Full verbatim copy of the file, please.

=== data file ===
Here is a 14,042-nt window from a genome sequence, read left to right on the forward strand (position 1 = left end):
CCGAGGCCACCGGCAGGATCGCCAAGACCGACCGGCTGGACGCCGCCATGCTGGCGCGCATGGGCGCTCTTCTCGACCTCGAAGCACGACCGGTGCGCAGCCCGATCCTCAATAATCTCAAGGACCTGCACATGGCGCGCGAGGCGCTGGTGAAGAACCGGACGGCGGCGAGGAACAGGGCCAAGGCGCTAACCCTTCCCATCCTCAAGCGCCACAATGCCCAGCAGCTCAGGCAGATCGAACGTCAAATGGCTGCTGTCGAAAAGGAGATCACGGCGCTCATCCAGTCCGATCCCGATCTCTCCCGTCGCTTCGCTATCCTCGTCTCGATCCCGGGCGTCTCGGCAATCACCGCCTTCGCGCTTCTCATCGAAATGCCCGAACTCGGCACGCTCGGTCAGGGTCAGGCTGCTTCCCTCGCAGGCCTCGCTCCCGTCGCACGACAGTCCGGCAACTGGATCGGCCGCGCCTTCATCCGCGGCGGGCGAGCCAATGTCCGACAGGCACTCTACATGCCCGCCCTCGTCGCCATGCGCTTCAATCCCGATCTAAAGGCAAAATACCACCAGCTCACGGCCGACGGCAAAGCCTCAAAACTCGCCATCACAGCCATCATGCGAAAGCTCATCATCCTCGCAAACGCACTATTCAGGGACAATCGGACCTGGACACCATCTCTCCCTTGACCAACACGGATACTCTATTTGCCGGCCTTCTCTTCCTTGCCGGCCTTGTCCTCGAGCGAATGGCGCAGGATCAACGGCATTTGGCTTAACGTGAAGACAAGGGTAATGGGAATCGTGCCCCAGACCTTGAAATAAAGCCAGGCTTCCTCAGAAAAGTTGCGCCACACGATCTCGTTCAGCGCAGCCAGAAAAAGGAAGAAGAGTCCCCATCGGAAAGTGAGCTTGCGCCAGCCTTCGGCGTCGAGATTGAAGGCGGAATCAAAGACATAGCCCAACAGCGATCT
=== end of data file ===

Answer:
Here is a 14,042-nt window from a genome sequence, read left to right on the forward strand (position 1 = left end):
CCGAGGCCACCGGCAGGATCGCCAAGACCGACCGGCTGGACGCCGCCATGCTGGCGCGCATGGGCGCTCTTCTCGACCTCGAAGCACGACCGGTGCGCAGCCCGATCCTCAATAATCTCAAGGACCTGCACATGGCGCGCGAGGCGCTGGTGAAGAACCGGACGGCGGCGAGGAACAGGGCCAAGGCGCTAACCCTTCCCATCCTCAAGCGCCACAATGCCCAGCAGCTCAGGCAGATCGAACGTCAAATGGCTGCTGTCGAAAAGGAGATCACGGCGCTCATCCAGTCCGATCCCGATCTCTCCCGTCGCTTCGCTATCCTCGTCTCGATCCCGGGCGTCTCGGCAATCACCGCCTTCGCGCTTCTCATCGAAATGCCCGAACTCGGCACGCTCGGTCAGGGTCAGGCTGCTTCCCTCGCAGGCCTCGCTCCCGTCGCACGACAGTCCGGCAACTGGATCGGCCGCGCCTTCATCCGCGGCGGGCGAGCCAATGTCCGACAGGCACTCTACATGCCCGCCCTCGTCGCCATGCGCTTCAATCCCGATCTAAAGGCAAAATACCACCAGCTCACGGCCGACGGCAAAGCCTCAAAACTCGCCATCACAGCCATCATGCGAAAGCTCATCATCCTCGCAAACGCACTATTCAGGGACAATCGGACCTGGACACCATCTCTCCCTTGACCAACACGGATACTCTATTTGCCGGCCTTCTCTTCCTTGCCGGCCTTGTCCTCGAGCGAATGGCGCAGGATCAACGGCATTTGGCTTAACGTGAAGACAAGGGTAATGGGAATCGTGCCCCAGACCTTGAAATAAAGCCAGGCTTCCTCAGAAAAGTTGCGCCACACGATCTCGTTCAGCGCAGCCAGAAAAAGGAAGAAGAGTCCCCATCGGAAAGTGAGCTTGCGCCAGCCTTCGGCGTCGAGATTGAAGGCGGAATCAAAGACATAGCCCAACAGCGATCT